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Federico Fellini was scarcely a new name to the critics when his film La Strada was shown at the Italian Film Festival. Fellini had been active on the creative side of the Italian neo-realist movement from almost the beginning.

He worked with Rossellini in Open City and Paisa and wrote the original story of The Miracle. Later again he collaborated with Lattuada on a number of films and co-directed Cammino Delia Speranza.

However, I Vitelloni and La Strada are the films that won Fellini his reputation as the most important new filmmaker to have come out of the neo-realist movement since Renato Castellani.

I Vitelloni is a film "on a very Italian theme - the idle young men, who, when the bands and bathing beauties of the summer season are gone, loaf about their little provincial, seaside town. There they dream of an escape to Rome, albeit their dreams are desultory and have none of the passionate wistfulness with which Chekhov's Three Sisters used to dream of Moscow: they hope, one day, to write a novel, or they sponge on a hardworking sister, or they drift from one casual seduction to another. In short, their ageing, shop-worn immaturity is passing into the disenchanted thirties while they do almost nothing except avoid honest work".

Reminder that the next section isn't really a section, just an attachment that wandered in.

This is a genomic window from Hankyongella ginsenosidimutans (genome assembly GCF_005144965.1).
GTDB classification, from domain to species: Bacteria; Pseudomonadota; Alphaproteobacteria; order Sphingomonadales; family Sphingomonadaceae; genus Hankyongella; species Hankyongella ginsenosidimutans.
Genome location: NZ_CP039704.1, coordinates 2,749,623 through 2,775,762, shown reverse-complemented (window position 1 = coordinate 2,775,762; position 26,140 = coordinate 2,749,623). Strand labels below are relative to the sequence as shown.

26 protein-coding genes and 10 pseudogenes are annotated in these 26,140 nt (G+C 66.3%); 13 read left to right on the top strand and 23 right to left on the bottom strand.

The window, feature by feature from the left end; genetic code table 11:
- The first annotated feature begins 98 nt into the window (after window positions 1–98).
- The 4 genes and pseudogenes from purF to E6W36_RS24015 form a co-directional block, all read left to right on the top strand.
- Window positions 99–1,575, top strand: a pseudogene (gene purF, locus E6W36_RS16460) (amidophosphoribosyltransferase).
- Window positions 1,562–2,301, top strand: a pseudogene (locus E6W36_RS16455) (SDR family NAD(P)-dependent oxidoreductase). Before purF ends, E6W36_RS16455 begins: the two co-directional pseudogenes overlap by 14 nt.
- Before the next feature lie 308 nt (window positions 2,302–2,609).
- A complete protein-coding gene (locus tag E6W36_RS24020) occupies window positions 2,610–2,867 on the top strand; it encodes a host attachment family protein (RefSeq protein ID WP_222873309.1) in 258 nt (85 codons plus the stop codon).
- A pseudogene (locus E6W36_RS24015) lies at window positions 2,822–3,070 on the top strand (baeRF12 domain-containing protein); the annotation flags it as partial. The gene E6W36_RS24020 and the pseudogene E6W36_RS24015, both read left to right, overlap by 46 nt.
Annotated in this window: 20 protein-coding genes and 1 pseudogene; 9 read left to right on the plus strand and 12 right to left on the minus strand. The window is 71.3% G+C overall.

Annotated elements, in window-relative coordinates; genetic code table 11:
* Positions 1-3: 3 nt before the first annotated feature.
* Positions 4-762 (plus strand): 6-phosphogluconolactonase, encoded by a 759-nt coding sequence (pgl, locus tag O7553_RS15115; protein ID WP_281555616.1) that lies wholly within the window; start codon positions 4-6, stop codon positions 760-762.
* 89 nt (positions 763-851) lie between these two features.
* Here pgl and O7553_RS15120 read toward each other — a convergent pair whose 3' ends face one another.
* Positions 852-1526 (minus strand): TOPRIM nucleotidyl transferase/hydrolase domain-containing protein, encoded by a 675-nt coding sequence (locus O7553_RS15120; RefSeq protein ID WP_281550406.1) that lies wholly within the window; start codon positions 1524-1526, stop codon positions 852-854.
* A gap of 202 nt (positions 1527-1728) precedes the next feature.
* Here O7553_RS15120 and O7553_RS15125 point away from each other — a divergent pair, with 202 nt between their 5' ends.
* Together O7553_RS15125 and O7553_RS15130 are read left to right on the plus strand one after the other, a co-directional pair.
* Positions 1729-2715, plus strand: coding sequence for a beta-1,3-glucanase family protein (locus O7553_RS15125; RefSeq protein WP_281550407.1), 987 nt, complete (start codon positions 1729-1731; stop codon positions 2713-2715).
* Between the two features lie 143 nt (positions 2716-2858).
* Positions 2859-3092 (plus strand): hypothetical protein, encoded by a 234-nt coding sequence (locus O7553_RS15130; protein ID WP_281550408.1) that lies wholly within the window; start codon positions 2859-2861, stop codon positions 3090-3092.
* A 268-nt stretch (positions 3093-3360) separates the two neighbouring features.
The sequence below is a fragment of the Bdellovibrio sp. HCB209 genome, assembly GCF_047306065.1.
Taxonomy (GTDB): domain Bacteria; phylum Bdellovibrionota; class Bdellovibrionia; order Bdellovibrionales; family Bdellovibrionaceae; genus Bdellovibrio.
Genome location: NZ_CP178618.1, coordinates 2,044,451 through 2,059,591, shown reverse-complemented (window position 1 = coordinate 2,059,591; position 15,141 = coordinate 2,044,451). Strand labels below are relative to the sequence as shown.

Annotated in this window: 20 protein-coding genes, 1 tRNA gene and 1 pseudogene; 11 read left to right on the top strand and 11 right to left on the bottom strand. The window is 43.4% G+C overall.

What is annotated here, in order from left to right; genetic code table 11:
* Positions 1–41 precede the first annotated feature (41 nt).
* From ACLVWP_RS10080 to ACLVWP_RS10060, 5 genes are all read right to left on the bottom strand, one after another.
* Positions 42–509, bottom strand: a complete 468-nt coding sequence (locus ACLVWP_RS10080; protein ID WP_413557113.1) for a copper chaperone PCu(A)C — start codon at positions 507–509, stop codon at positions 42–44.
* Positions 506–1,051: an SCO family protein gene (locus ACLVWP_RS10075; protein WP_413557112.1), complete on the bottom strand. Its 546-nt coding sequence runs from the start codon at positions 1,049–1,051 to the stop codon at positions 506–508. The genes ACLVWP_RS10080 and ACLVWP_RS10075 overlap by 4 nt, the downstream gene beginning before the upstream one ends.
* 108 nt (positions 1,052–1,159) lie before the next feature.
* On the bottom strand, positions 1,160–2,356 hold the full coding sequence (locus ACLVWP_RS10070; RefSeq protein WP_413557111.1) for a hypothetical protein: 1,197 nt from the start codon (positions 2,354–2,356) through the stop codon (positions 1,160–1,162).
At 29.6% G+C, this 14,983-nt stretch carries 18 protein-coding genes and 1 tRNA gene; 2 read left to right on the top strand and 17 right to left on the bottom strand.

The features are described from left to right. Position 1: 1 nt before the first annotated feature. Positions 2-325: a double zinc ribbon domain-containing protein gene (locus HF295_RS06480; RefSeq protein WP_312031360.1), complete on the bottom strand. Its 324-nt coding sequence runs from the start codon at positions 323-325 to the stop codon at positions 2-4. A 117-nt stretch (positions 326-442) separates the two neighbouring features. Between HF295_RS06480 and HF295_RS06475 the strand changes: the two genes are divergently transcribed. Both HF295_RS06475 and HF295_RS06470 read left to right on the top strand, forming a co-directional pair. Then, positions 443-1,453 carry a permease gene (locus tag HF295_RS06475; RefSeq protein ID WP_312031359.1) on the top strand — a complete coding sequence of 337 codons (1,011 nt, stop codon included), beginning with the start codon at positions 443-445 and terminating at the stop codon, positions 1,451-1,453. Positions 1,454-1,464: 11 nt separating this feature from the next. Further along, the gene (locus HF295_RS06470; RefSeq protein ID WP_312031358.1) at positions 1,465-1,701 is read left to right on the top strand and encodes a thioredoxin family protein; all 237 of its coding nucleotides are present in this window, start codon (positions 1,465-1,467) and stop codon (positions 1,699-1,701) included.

Fellini has avoided social argument in favour of characters compassionately drawn and realistically presented. In its juxtaposition of images, the eloquence of its acting and the apposite moods of its music, I Vitelloni provides the viewer with a cinematic experience of unusual quality.